A digital pathway from your Apple device right to your ears – yes, these cans have a built-in digital-to-analogue converter

If you listen to music on your iPhone or iPad, it’s digital, whether it’s stored on the device or streamed. But to actually hear it, it needs to be converted from ones and zeroes into an analogue signal, which ends up being transformed into sound-waves in the speaker. The later in the pathway this digital-to-analogue conversion happens, the better, because a digital signal’s integrity is easier to preserve than an analogue one.

It usually takes place in the playback device – the smartphone or tablet – courtesy of a digital-to-analogue converter (DAC). The analogue signal then gets piped out via the headphone jack, up the cable and into your ears. Ample time for degredation and interference to creep in.

That’s why the Philips M2L headphones don’t have a conventional 3.5mm jack in sight. Instead there’s an Apple Lightning connector, which hooks up to the iPhone 6 and other Lightning-enabled products to take the digital signal right up to your head. Then a DAC in the ear-cup takes care of business.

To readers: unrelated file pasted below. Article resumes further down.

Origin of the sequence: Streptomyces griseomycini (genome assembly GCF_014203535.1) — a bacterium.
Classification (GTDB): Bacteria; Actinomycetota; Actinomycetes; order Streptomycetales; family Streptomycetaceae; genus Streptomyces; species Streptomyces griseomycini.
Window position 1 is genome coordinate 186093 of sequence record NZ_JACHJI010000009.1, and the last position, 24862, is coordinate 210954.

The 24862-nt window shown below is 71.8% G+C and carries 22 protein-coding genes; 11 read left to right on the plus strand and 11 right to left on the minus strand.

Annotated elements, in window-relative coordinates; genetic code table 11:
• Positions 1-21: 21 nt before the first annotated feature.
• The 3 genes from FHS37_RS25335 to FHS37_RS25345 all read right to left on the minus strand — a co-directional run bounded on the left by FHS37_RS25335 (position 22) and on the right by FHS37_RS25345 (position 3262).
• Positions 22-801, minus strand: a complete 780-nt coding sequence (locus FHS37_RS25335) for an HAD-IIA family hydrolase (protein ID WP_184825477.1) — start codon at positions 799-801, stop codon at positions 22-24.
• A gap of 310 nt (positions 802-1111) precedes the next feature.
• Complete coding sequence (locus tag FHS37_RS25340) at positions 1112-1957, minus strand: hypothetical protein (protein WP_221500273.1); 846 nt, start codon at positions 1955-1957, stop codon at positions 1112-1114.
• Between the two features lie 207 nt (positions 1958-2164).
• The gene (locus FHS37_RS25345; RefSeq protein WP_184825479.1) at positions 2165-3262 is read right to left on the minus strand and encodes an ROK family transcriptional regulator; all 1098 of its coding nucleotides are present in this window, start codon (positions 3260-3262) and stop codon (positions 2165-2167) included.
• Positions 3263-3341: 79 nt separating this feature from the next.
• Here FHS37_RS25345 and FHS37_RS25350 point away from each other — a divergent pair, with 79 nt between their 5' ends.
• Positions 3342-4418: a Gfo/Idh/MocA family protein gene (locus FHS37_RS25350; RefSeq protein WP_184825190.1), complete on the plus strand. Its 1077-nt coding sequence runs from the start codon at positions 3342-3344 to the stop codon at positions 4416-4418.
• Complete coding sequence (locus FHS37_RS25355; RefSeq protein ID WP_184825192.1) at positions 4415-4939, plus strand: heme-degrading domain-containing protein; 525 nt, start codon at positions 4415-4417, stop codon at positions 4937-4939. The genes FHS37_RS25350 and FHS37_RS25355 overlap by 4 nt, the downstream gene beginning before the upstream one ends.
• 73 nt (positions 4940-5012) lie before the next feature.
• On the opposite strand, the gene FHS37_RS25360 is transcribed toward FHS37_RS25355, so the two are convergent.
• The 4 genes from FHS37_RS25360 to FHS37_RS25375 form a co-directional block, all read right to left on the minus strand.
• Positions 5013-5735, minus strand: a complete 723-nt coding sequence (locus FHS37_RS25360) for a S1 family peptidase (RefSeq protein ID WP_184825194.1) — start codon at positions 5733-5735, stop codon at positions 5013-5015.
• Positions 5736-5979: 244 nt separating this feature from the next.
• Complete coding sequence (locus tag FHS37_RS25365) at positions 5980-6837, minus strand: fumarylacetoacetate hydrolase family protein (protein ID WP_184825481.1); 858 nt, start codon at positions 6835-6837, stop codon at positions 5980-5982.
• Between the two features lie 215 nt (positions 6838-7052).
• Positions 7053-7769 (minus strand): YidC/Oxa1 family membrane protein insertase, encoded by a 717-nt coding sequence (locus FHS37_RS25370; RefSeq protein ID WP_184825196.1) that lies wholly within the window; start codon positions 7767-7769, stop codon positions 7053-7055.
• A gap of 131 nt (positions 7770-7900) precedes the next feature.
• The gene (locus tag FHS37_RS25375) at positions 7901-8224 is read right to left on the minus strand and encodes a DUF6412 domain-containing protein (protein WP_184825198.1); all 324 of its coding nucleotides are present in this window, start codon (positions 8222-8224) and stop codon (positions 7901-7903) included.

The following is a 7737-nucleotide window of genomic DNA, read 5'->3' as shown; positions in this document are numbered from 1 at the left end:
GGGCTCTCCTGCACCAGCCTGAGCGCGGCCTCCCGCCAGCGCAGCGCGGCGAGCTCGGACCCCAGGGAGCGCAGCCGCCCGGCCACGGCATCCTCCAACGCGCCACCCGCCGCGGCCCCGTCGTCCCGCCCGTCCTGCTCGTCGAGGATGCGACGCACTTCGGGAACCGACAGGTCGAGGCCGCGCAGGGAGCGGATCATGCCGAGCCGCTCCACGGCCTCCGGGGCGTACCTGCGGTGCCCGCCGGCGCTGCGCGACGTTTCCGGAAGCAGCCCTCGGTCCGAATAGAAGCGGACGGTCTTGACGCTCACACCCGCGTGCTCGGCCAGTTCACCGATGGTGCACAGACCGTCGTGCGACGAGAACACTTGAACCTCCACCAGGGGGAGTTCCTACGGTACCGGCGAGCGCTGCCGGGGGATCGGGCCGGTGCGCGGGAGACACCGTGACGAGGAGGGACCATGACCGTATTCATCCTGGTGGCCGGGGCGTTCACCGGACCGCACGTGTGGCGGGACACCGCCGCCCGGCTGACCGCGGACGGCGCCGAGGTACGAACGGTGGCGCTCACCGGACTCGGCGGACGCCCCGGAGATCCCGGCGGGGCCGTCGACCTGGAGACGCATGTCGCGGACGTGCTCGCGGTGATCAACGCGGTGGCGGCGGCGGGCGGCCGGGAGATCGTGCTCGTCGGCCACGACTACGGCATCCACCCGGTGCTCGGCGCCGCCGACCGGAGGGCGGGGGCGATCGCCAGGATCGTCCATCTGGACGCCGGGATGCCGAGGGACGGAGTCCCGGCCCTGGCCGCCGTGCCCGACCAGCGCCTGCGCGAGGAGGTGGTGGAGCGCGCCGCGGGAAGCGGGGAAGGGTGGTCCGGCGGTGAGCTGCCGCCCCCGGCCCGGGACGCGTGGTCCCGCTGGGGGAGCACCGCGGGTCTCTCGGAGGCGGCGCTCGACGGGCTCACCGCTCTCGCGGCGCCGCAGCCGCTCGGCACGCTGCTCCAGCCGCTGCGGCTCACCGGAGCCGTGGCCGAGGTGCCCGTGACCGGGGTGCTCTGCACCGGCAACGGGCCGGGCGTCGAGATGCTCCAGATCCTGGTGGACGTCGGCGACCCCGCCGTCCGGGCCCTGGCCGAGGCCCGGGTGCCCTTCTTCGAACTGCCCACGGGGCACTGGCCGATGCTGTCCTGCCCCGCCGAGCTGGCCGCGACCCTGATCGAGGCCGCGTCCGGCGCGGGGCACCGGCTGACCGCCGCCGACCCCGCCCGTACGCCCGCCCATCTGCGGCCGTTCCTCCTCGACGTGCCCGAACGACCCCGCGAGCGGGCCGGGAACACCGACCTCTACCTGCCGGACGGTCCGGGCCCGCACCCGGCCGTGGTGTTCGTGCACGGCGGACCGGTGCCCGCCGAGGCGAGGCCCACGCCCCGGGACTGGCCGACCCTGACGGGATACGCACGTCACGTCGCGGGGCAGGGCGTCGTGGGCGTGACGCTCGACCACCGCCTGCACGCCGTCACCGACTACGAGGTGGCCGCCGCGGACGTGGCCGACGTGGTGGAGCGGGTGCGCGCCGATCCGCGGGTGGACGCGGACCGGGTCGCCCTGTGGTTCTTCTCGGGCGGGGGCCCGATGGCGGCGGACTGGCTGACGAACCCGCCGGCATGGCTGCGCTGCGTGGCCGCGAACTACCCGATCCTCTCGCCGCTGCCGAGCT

More after the break

What’s in the box?

The headphones themselves and a soft drawstring carry case. There’s no need for detachable cables, airline adaptors or USB chargers here – everything is handled simply by your iPhone or iPad.

What are the headphones like?

The Lightning connector is the obvious thing. The cable is hard-wired into the right ear-cup and has a ridged finish to help prevent tangling. There’s no inline mic or remote, but there are playback controls on the headphones themselves. Press the right-ear-cup to play, pause, skip forward and back, fast-forward and rewind, and use the small, sprung jog-dial to change the volume. The internal DAC, meanwhile, converts all audio to 24-bit/48KHz.

The enclosures house 40mm neodymium drivers, and feature acoustically sealed cushions and memory-foam ear-pads. They’re breathable and made from lightweight material to disperse pressure and heat for long listening sessions. The headband is a leather affair that’s designed to stay in place while you move, while remaining comfortable if you’re embarking on a music marathon.

The M2Ls don’t collapse in on themselves, but they do fold flat thanks to pivots on the enclosures, while Philips’ signature numerical sliding adjusters let you find a good fit.

For more information about the Philips M2L Lightning connector headphones, visit www.philips.co.uk. Philips also launched a variety of other products at this year’s massive Consumer Electronics Show in Las Vegas. Find out more here.

Comments

Graham Luke's picture

30 Pin?

A converter to the good ol' 30 pin would be good so you could extract the ones and zeros from an iPod Classic...